Early in April 1964 the joint Chiefs approved the reorganization essentially as proposed by General Harkins. The did not, however, agree with his implied suggestion that MACV headquarters become an Army specified command, although they recognized that the headquarters would be heavily staffed with Army personnel. Finally, effective 15 May 1964, the Military Assistance Advisory Group was formally dissolved and the reorganized MACV headquarters was authorized. About a month later, on 20 June 1964, General William C. Westmoreland assumed command of the U.S. Military Assistance Command, Vietnam.
Another organizational issue concerned research, development, testing, and evaluation activities in South Vietnam. Admiral Felt had proposed a consolidation of these operations in 1963, and in February 1964 the joint Chiefs established the joint Research and Test Activity. This organization would control and supervise the several previously separate research and development agencies: the Department of Defense's Advanced Research Projects Agency Research and Development Field Unit; the U.S. Army Concept Team in Vietnam; the Air Force Test Unit, Vietnam; and the Joint Operations Evaluation Group, Vietnam. With the reorganization of MACV headquarters, the joint Research and Test Activity acted as a joint agency under the operational control of the MACV commander. The Commander in Chief, Pacific, however, retained general responsibility for all research, development, testing, evaluation, and combat development activities throughout the Pacific Command.
The logistic system in Vietnam had failed to keep pace with rapidly expanding and increasingly complex support requirements. Army units under the operational control of the Military Assistance Command continued to receive combat service support from the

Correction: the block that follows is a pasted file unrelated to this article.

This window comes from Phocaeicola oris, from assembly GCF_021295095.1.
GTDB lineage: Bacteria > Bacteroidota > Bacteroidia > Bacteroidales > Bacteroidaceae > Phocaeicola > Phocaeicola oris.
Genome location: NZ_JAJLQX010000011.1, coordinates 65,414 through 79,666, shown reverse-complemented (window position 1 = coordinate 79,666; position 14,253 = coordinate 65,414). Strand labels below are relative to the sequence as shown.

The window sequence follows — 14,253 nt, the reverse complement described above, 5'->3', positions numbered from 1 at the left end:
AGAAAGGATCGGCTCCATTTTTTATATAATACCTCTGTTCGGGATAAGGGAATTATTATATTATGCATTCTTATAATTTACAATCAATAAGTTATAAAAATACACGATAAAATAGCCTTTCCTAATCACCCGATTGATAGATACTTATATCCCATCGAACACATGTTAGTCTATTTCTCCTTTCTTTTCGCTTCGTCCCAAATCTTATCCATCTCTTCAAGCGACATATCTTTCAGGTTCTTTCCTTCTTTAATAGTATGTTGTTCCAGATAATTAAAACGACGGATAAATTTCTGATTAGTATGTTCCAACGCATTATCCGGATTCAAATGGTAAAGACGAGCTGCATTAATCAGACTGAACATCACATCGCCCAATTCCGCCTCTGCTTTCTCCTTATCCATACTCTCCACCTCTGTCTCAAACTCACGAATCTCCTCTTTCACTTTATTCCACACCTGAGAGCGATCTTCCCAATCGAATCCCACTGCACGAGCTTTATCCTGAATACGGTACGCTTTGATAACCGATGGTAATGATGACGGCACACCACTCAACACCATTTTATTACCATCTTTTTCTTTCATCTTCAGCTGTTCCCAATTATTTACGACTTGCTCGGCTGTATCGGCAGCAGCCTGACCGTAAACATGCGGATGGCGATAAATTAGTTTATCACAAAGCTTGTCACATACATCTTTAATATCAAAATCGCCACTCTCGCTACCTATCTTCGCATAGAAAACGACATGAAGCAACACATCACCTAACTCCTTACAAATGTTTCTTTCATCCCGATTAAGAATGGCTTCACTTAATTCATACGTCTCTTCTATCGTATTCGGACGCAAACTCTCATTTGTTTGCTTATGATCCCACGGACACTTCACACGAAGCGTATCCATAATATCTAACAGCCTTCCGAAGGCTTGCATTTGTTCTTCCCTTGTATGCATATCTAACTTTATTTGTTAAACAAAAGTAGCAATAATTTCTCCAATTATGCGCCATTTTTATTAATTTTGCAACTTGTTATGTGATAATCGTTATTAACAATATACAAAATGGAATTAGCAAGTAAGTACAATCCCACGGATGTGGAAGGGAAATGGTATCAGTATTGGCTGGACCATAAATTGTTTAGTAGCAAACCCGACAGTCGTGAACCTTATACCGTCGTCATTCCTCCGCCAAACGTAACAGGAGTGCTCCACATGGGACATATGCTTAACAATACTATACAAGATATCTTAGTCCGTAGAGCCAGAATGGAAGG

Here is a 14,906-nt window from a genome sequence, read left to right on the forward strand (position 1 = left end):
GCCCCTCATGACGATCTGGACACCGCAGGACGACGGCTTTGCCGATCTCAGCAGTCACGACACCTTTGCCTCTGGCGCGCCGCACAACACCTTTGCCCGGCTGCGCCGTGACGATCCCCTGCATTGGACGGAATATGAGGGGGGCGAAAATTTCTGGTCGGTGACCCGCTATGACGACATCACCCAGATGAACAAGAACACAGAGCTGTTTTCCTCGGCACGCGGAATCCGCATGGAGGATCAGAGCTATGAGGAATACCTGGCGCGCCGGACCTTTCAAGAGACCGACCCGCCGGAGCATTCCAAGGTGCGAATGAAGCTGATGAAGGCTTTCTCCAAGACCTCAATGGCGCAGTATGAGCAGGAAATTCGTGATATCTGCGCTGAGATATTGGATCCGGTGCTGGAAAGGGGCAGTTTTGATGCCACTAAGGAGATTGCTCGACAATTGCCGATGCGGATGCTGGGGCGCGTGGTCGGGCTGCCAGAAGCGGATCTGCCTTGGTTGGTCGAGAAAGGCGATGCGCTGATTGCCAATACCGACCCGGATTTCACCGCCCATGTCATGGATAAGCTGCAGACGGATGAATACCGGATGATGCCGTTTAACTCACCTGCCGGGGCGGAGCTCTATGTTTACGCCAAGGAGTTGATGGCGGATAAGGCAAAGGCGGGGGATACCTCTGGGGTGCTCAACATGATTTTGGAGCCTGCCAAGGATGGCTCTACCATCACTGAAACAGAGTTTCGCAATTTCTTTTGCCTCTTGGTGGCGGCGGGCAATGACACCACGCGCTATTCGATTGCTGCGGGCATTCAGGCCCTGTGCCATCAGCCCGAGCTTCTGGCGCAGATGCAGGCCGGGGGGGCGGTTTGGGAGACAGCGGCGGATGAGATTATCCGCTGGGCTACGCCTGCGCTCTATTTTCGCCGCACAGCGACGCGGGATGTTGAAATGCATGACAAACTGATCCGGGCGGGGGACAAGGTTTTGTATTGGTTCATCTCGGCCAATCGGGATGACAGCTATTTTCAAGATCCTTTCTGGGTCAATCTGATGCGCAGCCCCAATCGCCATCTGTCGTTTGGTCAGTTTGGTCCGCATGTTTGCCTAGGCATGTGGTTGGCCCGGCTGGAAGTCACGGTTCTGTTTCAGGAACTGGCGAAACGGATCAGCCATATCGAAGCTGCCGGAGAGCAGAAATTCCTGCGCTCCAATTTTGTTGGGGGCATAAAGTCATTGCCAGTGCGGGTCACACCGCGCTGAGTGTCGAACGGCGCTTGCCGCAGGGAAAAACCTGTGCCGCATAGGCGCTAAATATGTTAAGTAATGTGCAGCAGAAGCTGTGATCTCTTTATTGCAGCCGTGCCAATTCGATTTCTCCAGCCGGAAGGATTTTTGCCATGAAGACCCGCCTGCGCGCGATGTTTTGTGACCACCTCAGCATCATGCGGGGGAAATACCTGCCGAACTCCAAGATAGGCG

U.S. Army Support Command. The Navy's Headquarters, Support Activity, Saigon, established in 1962, continued to support MACV headquarters. Before the Military Assistance Advisory Group was dissolved, the support command assumed some of the logistic functions performed by the Army section, while the Navy's Support Activity in Saigon continued to provide countrywide support for Army advisory personnel.
Although U.S. strength in Vietnam grew from about 16,000 men (10,716 Army) to about 23,300 (16,000 Army) in 1964, logistic support operations were highly fragmented. Support for the U.S. Army came mainly from Okinawa and the continental United States; for the Marine Corps, from Japan and Okinawa; for the Navy, from the Philippines and Hawaii; and for the Air Force, largely from the Philippines. For example, there was no single logistic organization in Vietnam able to repair common-user items, such as vehicles, small arms, radios, generators, and office equipment. Transportation operations presented a particularly complex problem because personnel and equipment movements came under several transportation agencies. The search for ways to improve the logistic situation led to the next major change in the Army's command structure.
The major deficiency in logistic support operations in South Vietnam was the absence of an integrated logistic system. Although the Navy furnished logistic support to unified commands under the Pacific Command-a responsibility which Headquarters, Support Activity, Saigon, discharged for MACV headquarters-the Navy had neither the organizations nor the equipment to provide the growing level and diversity of support required. The Navy's support activity had been established in 1962 with duties limited to peacetime functions by the situation then existing in Vietnam, but it was not prepared to handle the kind and volume of support needed after 1963.